“Future historians will be asked which quarter of 2020 they specialize in.”
--David Burr Gerrard
By all accounts, 2020 will be remembered as a year of great significance to our city, state, and nation. The combination of the coronavirus pandemic, the movement for racial justice, and the national and local elections are transforming our world in ways that will inevitably be closely studied by future historians.
How will future generations learn about 2020? Chances are, you have created some personal records this year, such as photos, videos, email, social media, and text messages. If preserved, these records can become the archives that will shed light on how the cataclysmic events of this year affected everyday life. These can be creative works, or just reflect the activities of an ordinary day.
For more than 50 years, one way in which Charlotte individuals, families, and organizations have ensured historically significant records are preserved is by donating them to Atkins Library, so we can add them to our special collections and share them with the community. We are grateful for the trust the Charlotte community has shown in us as stewards of these records.
But we don’t typically collect records soon after they have been created. (This is particularly true for photos, video and social media documenting social justice activities, since these may serve as evidence in ongoing legal proceedings. For more about the ethics of archiving social movements, see Documenting the Now). So before they come to us, they must be preserved by those who created them.
But preserving personal archives is a unique challenge in the digital age. While boxes of photos, letters, or other personal documents will survive from generation to generation if left undisturbed (and protected from bugs, heat and humidity, water, and fire), the same cannot be said for photos and other documentation in digital formats. These require technology to access and store them, so they must be intentionally preserved.
Preserving your digital archives
By following a few basic steps, you can ensure these personal archives are preserved:
- Step 1: Locate your digital records
Much of your documentation like photos, videos, text messages, and other documents are stored on your computer or your phone. But don’t forget about the content you create on social media, in email, or other third-party platforms.
- Step 2: Select what to preserve
Which audio recordings, emails, photographs, or videos, text messages, emails, pdf’s, social media posts, or other documents will you select? You don’t need to save everything to preserve a historical record. If you like, you can pick a few of your favorite or most meaningful items.
Get copies of your selected content off of third-party social media and email sites. Each of these platforms has a different way of exporting your data, instructions for which can usually be found in each site’s help or FAQ section.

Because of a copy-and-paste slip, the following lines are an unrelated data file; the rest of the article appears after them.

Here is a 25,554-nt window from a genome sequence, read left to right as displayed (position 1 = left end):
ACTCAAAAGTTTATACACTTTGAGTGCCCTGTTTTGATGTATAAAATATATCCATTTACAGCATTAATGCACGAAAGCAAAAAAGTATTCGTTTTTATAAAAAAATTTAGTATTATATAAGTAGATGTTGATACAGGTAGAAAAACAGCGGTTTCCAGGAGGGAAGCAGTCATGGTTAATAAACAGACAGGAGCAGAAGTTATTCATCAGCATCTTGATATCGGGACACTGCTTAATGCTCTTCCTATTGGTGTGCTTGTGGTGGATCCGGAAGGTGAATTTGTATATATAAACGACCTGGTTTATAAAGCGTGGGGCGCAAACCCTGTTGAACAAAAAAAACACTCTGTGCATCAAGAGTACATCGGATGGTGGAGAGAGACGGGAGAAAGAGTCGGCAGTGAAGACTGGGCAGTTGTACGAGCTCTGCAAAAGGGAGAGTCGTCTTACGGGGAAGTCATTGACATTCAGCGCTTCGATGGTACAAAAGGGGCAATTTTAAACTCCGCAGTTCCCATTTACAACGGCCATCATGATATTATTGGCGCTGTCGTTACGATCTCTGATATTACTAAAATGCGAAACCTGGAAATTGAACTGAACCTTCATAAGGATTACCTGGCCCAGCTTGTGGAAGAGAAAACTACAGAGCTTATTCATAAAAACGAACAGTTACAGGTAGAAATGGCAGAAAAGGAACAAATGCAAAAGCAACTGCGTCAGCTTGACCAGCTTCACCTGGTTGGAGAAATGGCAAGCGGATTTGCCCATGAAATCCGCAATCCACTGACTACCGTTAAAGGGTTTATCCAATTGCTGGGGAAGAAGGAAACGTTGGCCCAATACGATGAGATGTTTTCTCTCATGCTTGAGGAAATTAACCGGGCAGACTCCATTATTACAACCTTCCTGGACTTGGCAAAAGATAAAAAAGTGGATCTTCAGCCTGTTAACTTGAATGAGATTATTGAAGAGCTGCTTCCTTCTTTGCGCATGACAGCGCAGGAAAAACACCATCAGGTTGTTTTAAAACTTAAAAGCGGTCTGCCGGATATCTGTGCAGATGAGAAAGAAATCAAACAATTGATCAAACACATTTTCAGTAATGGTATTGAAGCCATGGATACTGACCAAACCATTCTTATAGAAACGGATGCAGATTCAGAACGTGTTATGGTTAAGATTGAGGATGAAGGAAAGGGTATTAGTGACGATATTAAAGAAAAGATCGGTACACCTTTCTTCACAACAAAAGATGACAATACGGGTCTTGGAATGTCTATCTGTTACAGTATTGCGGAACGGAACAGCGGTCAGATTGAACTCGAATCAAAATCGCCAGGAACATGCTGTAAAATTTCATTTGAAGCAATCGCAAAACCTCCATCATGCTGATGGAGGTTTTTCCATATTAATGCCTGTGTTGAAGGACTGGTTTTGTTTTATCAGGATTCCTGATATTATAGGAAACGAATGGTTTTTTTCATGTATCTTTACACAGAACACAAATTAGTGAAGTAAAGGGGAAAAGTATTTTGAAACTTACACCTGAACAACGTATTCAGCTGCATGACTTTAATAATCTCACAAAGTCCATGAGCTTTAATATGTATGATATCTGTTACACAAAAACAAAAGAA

To get your text messages off of your phone, you can search the Web for how to export them from the type of phone you have (iPhone or Android).
- Step 3: Organize your files
Put your files into some kind of order, such as by date or subject, or anything that makes sense to you. Rename your files in a way that gives some indication of the contents, subject, or date. Avoid using special characters such as emoji or ! ? @ # $ % ^ & * ( ) _ + [ ] - = \ | , . / < > as some computer systems may interpret them differently from how you intend, or refuse to accurately read your data.
- Step 4: Follow the 3-2-1 rule
You should have at least three copies of your selected files. These copies should be on two different storage media; for example, on your computer and on an external hard drive or flash drive. In addition, you should have at least one off-site backup such as a flash drive in a bank safety deposit box or with a relative in a different household. A cloud storage service is also a type of off-site storage.
- Step 5: Maintain your records
Make an upgrade plan for how you store your files. Hard drives and flash drives will wear out, so plan on upgrading your storage media at least every five years. Video recordings should be played every few years to make sure the software to play them is still widely available -- save a version in the latest format every few years.
For more information about personal digital archiving, check out these resources:
- Library of Congress, Preserving Your Digital Memories
- Witness.org, Activists’ Guide to Archiving Video, particularly the section on preservation and working with an archive (pp. 68-74)
As always, we invite you to contact us for support preserving your personal archives, whether you might consider donating copies to the library eventually or you plan to hand them down through your family or share them with others in your community.
--Tyler Cline and Dawn Schmitz
Photo: Students demonstrating on campus on June 6, 2020. Courtesy Lynn Roberson, College of Liberal Arts and Sciences.